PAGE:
Movie: Flanders no Inu

The Dog of Flanders

Mimi: Only two anime films have ever made me cry. They are: Grave of the Fireflies (1988), a heartbreaking story about two children struggling through the end of World War II in Japan, and The Dog of Flanders (1997), about a poor kid and his dog, Nello and Patrash. Plan on watching the latter soon? Then you better have your tissue box handy, you know, just in case you bawl like a baby. The film connects way back to an 1872 novel by Ouida, which has stood the test of time and inspired a real statue of the said characters. Despite that I have only just become familiar with the story, the spirit of this classic touched me like no other, easily becoming one of my favorites.

So what exactly is it that makes this simple story so powerful and moving? I’m not particularly a dog lover; however, the characters are extremely likeable and easy to get attached to. I admire Nello for his good-natured personality and devotion to helping his grandfather, so I cannot help but also feel fond of his affectionate bond with Patrash. My heart only breaks as one unfortunate event after another befalls them, as well as when they grow stronger and keep on smiling despite of their circumstances. Although dated, the background art of 19th-century Belgium is nothing short of being highly detailed and stunning. This beautifully crafted masterpiece should not be missed by anyone.

Alex: I don’t exactly like many “older” anime. It’s hard to find them in a good quality, and more often than not impossible to find subtitles. Considering that i’ve watched things the other way around, a lot of the unique parts of the story are what we’d call clichéd and boring nowdays.Whilst the story itself is simple but full of life, the emotional reaction your average viewer would have from it is way beyond what most people nowdays are capable of.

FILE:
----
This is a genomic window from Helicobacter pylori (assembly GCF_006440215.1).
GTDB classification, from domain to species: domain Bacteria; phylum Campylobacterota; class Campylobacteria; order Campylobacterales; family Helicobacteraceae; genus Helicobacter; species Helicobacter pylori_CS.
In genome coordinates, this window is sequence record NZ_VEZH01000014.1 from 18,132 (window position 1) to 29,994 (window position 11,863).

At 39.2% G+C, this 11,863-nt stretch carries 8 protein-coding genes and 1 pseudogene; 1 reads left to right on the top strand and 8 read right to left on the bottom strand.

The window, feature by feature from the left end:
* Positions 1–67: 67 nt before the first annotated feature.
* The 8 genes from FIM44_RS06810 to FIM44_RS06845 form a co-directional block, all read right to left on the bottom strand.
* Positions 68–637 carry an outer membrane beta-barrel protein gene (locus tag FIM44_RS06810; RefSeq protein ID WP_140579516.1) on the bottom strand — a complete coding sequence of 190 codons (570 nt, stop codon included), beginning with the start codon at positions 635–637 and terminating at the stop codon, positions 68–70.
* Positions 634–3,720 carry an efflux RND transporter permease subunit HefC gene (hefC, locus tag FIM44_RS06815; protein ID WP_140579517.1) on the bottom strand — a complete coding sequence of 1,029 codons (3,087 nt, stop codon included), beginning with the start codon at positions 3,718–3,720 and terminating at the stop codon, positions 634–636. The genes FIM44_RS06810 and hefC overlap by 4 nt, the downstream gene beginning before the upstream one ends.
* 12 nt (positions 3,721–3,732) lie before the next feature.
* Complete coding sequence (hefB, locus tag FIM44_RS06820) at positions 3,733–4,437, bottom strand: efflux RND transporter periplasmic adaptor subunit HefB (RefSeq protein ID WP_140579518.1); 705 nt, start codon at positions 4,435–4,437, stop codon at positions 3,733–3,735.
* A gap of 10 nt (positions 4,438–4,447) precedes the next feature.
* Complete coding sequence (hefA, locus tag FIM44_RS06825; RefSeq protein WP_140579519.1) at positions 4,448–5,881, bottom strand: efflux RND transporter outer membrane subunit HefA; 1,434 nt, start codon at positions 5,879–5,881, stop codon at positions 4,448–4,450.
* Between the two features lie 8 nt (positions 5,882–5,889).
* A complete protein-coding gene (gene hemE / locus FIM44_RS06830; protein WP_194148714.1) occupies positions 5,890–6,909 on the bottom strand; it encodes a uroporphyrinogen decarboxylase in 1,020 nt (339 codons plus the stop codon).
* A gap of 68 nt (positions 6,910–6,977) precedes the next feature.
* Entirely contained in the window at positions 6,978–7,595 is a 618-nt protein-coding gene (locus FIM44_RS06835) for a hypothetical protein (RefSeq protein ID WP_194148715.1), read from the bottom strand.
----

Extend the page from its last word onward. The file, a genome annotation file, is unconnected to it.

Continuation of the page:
Maybe it’s because they just forgot what makes a story good. Instead of trying to jazz it up and make it some form of super creative anime, going back to the basic simplicity that brings The Dog Of Flanders to life is the best thing which can be done.It’s an absolutly beautiful story, and it’s something that i’d buy on VHS and show to my kids one day.

Mimi’s Score: 10 Meeps out of 10 (Masterpiece)

    

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3 thoughts on “Movie: Flanders no Inu

  1. I’ve been waiting for this review! Glad you both liked it! And yes, it VERY BADLY needs a DVD release. I’m gonna go pester Discotek on their Facebook page about it.

  2. i have not seen this movie as yet…but its sounds very interesting…i’ll have to put this on my list to watch…thanks for the review

  3. Dieser Klassiker solltet viel mehr publik gemacht werden. Als die englische Schriftstellerin Marie Luisa de la Ramee 1872 bei einen Reise in Antwerpen sah, das Kinderarbeit und Tierquälereien ganz normal war, schrieb sie das Meisterwerk ” A Dog of Flandern”. Sie war aktive Tierschützerin und gegen jede Art der Kinderarbeit. Anfang des 1900 Jahrhundert machte diese wunderbare Geschichte die reise nach Japan und in den USA. 1975 wurde sie als japanische Zeichentrickserie in die ganze Welt ausgestrahlt.

    Im Original “Damals bei uns, oder A Dog of Flandern” 1997 ist das Ende sehr dramatisch und tränenreich. ( Als 1997 Jan Corteel bei den wunderbaren Remake „ A Dog of Flandern“ mitwirkte, nach dem er sich der Nachforschung annahm, war das sicher ein riesiger Arbeitaufwand wo Niklaas & Patrasch gelebt haben sollte, konnte er seine Infos in das Drama einbringen. Respekt.)

    Die synchronisierte deutschsprachigen Version bei “Niklaas, ein junge aus Flandern.1975 wurde das ende sehr beschwichtigt und hatte einen glücklichen Ausgang. Wahrscheinlich sind wir deutschsprachige Zuseher nicht so stark,wie die Japaner die es als Unterrichtsfach haben. Ich bin froh diese Brillant schöne aber auch traurige Geschichte (schniff) früherer und auch heute gesehen zuhabe. Obwohl ich schon aus den Kinderschuhe herausgewachsen bin, ist dieser Roman nicht nur für die Kleinen. Nach dieser Geschichte denkt man ein bisschen anders

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